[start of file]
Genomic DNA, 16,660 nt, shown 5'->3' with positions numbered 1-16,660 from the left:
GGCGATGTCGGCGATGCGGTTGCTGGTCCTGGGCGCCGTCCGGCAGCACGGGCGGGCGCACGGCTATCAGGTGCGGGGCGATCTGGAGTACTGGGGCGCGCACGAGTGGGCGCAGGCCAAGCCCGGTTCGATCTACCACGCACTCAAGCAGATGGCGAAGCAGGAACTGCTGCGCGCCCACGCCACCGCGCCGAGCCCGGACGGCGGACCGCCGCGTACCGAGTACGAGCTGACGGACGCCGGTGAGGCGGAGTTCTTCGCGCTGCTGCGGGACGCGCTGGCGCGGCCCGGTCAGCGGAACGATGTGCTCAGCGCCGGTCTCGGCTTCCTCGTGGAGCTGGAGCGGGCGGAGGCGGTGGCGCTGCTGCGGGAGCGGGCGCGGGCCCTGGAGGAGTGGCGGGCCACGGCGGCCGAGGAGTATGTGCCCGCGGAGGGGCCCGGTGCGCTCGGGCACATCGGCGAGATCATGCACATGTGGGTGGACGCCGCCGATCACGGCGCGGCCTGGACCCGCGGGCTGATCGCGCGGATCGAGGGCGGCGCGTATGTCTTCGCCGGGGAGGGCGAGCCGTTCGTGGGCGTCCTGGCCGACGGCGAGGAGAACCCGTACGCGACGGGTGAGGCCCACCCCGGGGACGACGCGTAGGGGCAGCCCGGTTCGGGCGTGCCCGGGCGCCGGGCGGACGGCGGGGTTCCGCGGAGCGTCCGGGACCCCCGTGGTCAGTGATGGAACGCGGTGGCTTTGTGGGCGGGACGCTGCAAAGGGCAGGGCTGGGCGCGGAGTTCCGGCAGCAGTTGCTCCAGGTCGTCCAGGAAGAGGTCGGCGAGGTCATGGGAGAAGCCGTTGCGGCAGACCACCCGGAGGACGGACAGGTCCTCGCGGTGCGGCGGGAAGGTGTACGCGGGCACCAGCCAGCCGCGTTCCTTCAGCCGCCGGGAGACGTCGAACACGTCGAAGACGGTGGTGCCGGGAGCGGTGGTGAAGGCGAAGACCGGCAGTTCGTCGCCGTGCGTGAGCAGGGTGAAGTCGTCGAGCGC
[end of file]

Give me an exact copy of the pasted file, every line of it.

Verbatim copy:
Genomic DNA, 16,660 nt, shown 5'->3' with positions numbered 1-16,660 from the left:
GGCGATGTCGGCGATGCGGTTGCTGGTCCTGGGCGCCGTCCGGCAGCACGGGCGGGCGCACGGCTATCAGGTGCGGGGCGATCTGGAGTACTGGGGCGCGCACGAGTGGGCGCAGGCCAAGCCCGGTTCGATCTACCACGCACTCAAGCAGATGGCGAAGCAGGAACTGCTGCGCGCCCACGCCACCGCGCCGAGCCCGGACGGCGGACCGCCGCGTACCGAGTACGAGCTGACGGACGCCGGTGAGGCGGAGTTCTTCGCGCTGCTGCGGGACGCGCTGGCGCGGCCCGGTCAGCGGAACGATGTGCTCAGCGCCGGTCTCGGCTTCCTCGTGGAGCTGGAGCGGGCGGAGGCGGTGGCGCTGCTGCGGGAGCGGGCGCGGGCCCTGGAGGAGTGGCGGGCCACGGCGGCCGAGGAGTATGTGCCCGCGGAGGGGCCCGGTGCGCTCGGGCACATCGGCGAGATCATGCACATGTGGGTGGACGCCGCCGATCACGGCGCGGCCTGGACCCGCGGGCTGATCGCGCGGATCGAGGGCGGCGCGTATGTCTTCGCCGGGGAGGGCGAGCCGTTCGTGGGCGTCCTGGCCGACGGCGAGGAGAACCCGTACGCGACGGGTGAGGCCCACCCCGGGGACGACGCGTAGGGGCAGCCCGGTTCGGGCGTGCCCGGGCGCCGGGCGGACGGCGGGGTTCCGCGGAGCGTCCGGGACCCCCGTGGTCAGTGATGGAACGCGGTGGCTTTGTGGGCGGGACGCTGCAAAGGGCAGGGCTGGGCGCGGAGTTCCGGCAGCAGTTGCTCCAGGTCGTCCAGGAAGAGGTCGGCGAGGTCATGGGAGAAGCCGTTGCGGCAGACCACCCGGAGGACGGACAGGTCCTCGCGGTGCGGCGGGAAGGTGTACGCGGGCACCAGCCAGCCGCGTTCCTTCAGCCGCCGGGAGACGTCGAACACGTCGAAGACGGTGGTGCCGGGAGCGGTGGTGAAGGCGAAGACCGGCAGTTCGTCGCCGTGCGTGAGCAGGGTGAAGTCGTCGAGCGC